“This is almost always mission accomplishment-related,” Elinav said. “Safety issues need to be addressed by the vehicle itself, but mission accomplishment issues should be or can be supported by a remote operator instead of having the vehicle stuck on the side of the road.”

With the increased volume and speed demands for goods delivery, increasing performance and efficiency can be a challenge for warehouses. Cyngn Inc. has made significant progress adapting its AI-powered autonomous driving solutions for key industrial vehicle applications.

In July, the company announced a partnership with industrial vehicle manufacturer Motrec International Inc. to integrate its DriveMod system into Motrec’s tugger fleet. The MT-160 tow tractor, an electric vehicle for heavy-load towing operations, will be transformed into a vehicle capable of safely and autonomously hauling goods through complex commercial and industrial environments.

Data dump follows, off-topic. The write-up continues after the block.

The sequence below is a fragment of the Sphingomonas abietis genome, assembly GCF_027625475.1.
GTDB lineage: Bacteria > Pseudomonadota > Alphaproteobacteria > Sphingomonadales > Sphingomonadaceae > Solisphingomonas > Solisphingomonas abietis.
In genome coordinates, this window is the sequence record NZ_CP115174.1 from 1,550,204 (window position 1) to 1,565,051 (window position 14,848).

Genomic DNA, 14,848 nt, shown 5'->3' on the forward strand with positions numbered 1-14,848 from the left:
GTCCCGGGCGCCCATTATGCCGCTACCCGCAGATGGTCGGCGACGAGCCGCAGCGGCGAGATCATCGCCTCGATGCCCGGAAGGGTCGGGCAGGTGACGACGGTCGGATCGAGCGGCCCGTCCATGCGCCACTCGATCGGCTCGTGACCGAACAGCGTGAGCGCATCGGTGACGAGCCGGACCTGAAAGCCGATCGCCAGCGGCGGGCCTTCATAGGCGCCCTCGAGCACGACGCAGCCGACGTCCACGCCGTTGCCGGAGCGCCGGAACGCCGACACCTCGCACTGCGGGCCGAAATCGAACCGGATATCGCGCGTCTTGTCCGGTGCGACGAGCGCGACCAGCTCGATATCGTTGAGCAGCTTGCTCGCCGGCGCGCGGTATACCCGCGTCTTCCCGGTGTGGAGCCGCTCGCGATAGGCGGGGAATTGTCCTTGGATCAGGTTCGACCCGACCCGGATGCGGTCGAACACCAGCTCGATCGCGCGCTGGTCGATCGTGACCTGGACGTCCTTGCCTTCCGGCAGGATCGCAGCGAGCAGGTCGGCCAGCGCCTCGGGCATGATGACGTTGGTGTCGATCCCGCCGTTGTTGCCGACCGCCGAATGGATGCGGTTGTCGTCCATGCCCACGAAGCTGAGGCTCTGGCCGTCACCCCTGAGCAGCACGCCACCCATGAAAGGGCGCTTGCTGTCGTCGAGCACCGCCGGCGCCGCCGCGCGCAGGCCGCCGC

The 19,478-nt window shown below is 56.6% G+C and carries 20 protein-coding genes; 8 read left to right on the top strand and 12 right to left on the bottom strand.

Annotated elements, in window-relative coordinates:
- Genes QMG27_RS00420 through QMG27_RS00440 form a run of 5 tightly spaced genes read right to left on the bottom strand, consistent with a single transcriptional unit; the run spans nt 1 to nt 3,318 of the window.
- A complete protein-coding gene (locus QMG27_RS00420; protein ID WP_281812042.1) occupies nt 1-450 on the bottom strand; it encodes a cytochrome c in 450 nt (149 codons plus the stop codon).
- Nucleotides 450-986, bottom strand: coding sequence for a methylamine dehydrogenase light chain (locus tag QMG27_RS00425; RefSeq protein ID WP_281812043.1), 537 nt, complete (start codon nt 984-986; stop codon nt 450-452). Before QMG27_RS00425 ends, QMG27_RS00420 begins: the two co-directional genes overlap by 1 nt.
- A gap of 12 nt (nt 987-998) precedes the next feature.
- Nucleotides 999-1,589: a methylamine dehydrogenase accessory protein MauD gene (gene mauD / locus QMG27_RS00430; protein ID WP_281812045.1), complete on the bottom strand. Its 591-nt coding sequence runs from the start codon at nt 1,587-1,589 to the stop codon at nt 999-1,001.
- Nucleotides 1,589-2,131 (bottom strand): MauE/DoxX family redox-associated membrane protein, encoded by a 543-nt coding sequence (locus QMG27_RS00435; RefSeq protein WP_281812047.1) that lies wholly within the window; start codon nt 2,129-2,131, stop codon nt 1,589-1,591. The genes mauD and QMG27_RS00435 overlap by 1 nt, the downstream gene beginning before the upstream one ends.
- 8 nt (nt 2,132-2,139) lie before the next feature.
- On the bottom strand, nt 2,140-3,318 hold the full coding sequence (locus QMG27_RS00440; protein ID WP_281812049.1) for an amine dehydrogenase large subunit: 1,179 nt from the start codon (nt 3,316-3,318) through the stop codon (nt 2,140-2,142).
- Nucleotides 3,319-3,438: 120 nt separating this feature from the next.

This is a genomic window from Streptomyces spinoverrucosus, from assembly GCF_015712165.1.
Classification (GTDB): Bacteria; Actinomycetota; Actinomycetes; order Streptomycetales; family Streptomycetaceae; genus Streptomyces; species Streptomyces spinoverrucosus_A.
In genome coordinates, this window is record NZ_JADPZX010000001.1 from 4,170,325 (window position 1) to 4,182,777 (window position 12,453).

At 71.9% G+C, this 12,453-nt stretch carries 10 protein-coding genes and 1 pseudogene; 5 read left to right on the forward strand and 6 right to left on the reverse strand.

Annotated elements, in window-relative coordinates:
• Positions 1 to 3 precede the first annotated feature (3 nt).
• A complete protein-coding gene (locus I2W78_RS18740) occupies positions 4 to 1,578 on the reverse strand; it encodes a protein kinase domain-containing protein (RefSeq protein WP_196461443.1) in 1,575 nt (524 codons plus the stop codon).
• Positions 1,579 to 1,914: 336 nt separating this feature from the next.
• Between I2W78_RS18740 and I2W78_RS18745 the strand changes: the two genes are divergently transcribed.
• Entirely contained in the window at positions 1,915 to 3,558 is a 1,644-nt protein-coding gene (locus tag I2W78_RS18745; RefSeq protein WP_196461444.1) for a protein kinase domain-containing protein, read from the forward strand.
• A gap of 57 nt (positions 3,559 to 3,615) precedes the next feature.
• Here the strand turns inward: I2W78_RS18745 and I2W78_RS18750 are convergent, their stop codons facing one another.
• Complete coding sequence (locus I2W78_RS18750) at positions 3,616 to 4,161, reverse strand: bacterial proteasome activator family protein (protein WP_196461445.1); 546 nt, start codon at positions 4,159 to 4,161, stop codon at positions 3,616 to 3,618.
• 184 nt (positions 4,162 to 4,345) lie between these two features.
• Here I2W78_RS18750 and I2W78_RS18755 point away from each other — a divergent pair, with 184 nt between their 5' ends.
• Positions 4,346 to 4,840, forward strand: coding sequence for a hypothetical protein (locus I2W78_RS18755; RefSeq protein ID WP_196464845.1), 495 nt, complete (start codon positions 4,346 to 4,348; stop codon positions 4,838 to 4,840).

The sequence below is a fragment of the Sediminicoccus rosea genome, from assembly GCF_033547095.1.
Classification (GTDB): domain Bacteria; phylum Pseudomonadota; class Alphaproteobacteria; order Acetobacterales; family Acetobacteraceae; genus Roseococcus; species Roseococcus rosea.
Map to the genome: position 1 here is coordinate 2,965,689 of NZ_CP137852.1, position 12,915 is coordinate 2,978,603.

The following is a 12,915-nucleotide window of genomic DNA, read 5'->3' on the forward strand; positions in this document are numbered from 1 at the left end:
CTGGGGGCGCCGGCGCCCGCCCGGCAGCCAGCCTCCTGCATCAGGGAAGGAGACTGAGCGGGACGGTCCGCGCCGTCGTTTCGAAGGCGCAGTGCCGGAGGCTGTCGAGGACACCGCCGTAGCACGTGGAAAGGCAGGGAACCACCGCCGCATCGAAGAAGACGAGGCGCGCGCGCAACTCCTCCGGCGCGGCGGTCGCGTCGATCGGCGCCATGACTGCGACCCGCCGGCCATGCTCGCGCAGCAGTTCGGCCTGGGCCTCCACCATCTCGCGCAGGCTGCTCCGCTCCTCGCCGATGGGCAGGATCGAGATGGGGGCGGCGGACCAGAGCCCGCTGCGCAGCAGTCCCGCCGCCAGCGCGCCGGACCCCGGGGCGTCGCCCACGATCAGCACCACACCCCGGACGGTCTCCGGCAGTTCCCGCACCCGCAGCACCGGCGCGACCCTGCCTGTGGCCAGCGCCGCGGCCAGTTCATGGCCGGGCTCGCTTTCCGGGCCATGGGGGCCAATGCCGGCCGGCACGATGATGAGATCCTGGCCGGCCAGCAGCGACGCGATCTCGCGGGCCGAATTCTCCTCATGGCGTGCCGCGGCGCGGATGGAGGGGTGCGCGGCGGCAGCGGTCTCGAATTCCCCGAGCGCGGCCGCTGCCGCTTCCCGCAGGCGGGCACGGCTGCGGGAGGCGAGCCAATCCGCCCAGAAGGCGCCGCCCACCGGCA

That announcement followed another in June that Cyngn had made significant progress automating forklifts for BYD. In early 2022, the autonomous driving company announced the kickoff of production of autonomous stock chasers made by Columbia Vehicle Group.

These projects highlight the company’s quick progress in automating a suite of industrial vehicles as it begins the next phase of commercialization. Going beyond lighter-duty and less-complex automated guided vehicles and autonomous mobile robots, its technology is automating stock chasers, tuggers, and forklifts that move much heavier loads inside and outside of warehouses.

Starting with the simpler stock-chaser use case “gets people comfortable with autonomous vehicles,” said Bill Ong, head of planning and strategy at Cyngn. “The feedback is that stock chasers are nice, but I would prefer no one driving a forklift.”